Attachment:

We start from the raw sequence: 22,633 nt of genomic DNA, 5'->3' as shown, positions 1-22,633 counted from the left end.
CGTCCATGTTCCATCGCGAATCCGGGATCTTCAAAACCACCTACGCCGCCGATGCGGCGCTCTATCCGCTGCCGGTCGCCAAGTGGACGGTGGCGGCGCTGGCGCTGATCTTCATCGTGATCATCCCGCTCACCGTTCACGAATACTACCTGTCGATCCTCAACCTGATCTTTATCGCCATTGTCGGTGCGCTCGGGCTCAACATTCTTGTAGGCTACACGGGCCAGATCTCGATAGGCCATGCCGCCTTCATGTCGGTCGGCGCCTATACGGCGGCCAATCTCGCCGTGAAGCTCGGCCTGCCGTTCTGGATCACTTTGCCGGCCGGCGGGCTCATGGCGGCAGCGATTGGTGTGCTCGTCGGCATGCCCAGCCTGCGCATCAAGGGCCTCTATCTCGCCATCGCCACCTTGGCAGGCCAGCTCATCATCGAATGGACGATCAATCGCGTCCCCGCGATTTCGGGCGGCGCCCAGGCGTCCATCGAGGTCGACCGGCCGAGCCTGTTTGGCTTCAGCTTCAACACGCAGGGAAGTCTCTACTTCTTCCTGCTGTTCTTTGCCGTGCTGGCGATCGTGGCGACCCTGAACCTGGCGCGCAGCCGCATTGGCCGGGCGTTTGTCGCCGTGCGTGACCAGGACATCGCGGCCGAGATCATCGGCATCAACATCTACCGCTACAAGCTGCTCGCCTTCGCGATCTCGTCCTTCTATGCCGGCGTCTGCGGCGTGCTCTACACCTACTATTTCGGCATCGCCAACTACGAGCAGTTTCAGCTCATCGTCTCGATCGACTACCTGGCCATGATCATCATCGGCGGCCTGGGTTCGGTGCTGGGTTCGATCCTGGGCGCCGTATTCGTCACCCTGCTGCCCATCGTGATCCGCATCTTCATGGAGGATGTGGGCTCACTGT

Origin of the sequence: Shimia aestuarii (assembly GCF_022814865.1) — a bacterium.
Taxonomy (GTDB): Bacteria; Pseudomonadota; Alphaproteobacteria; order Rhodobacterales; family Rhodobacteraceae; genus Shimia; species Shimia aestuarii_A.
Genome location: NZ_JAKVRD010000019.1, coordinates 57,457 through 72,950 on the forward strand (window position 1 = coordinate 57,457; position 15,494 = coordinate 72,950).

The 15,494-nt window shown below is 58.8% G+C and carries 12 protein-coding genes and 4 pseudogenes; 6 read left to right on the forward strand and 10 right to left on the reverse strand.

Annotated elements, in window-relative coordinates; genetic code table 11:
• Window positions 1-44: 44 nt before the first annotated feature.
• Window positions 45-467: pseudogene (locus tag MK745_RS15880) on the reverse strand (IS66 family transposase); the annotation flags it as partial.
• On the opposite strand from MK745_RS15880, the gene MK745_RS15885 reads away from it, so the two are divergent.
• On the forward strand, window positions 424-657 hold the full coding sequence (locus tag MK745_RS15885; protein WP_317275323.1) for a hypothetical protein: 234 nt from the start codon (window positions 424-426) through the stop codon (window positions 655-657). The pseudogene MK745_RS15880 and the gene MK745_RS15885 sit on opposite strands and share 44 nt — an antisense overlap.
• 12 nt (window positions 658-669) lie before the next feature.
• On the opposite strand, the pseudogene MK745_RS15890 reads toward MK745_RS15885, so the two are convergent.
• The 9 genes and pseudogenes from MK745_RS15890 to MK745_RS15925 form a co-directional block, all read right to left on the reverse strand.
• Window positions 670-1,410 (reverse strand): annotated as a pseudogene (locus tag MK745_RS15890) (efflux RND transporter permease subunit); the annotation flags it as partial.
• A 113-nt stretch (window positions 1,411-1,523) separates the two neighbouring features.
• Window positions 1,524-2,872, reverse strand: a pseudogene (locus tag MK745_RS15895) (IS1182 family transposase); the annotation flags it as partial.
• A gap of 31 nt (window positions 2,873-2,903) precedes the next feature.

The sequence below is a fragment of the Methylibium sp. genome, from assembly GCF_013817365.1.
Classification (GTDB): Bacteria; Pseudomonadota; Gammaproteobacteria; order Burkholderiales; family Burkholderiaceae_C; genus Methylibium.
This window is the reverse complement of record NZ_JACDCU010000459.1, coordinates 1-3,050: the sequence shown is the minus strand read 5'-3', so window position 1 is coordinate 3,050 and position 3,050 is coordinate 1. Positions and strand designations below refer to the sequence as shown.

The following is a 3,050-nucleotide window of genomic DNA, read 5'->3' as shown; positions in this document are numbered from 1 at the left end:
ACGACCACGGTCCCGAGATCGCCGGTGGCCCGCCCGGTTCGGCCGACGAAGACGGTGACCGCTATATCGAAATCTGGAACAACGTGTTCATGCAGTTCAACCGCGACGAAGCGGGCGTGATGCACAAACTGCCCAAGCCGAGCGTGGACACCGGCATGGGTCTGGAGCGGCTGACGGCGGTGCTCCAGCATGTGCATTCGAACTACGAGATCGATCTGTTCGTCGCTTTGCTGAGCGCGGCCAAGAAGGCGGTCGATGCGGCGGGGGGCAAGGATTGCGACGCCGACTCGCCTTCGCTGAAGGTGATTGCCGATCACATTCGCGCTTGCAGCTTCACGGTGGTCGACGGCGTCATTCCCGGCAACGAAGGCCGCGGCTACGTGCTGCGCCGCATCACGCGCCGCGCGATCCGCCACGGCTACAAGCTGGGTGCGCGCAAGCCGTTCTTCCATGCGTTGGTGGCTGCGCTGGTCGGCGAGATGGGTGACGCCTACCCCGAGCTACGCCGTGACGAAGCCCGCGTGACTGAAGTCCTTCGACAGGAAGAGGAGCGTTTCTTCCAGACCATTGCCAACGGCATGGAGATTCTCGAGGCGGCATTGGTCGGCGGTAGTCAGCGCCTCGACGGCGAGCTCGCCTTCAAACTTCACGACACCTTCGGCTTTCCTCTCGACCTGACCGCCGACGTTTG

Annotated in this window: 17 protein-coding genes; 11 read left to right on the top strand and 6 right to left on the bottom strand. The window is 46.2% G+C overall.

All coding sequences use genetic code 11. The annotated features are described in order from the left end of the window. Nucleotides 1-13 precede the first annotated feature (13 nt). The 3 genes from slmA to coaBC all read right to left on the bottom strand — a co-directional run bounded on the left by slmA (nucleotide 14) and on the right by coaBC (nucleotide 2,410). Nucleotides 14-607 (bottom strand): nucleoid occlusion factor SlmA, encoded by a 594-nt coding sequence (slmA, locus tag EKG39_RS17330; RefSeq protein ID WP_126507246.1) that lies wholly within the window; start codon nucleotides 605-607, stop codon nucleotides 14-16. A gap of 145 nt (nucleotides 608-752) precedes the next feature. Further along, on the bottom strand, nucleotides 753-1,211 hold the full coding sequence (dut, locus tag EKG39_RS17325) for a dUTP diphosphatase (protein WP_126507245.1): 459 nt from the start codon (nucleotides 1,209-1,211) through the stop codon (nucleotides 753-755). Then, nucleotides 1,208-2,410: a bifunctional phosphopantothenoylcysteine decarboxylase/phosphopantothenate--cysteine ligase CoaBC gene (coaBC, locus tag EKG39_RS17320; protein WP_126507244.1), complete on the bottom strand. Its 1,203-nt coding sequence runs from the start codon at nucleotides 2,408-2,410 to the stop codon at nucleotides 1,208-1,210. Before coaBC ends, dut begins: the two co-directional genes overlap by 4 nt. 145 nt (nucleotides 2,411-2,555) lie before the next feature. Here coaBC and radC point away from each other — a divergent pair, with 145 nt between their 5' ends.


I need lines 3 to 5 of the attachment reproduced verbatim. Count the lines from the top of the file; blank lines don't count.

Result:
Origin of the sequence: Shimia aestuarii (assembly GCF_022814865.1) — a bacterium.
Taxonomy (GTDB): Bacteria; Pseudomonadota; Alphaproteobacteria; order Rhodobacterales; family Rhodobacteraceae; genus Shimia; species Shimia aestuarii_A.
Genome location: NZ_JAKVRD010000019.1, coordinates 57,457 through 72,950 on the forward strand (window position 1 = coordinate 57,457; position 15,494 = coordinate 72,950).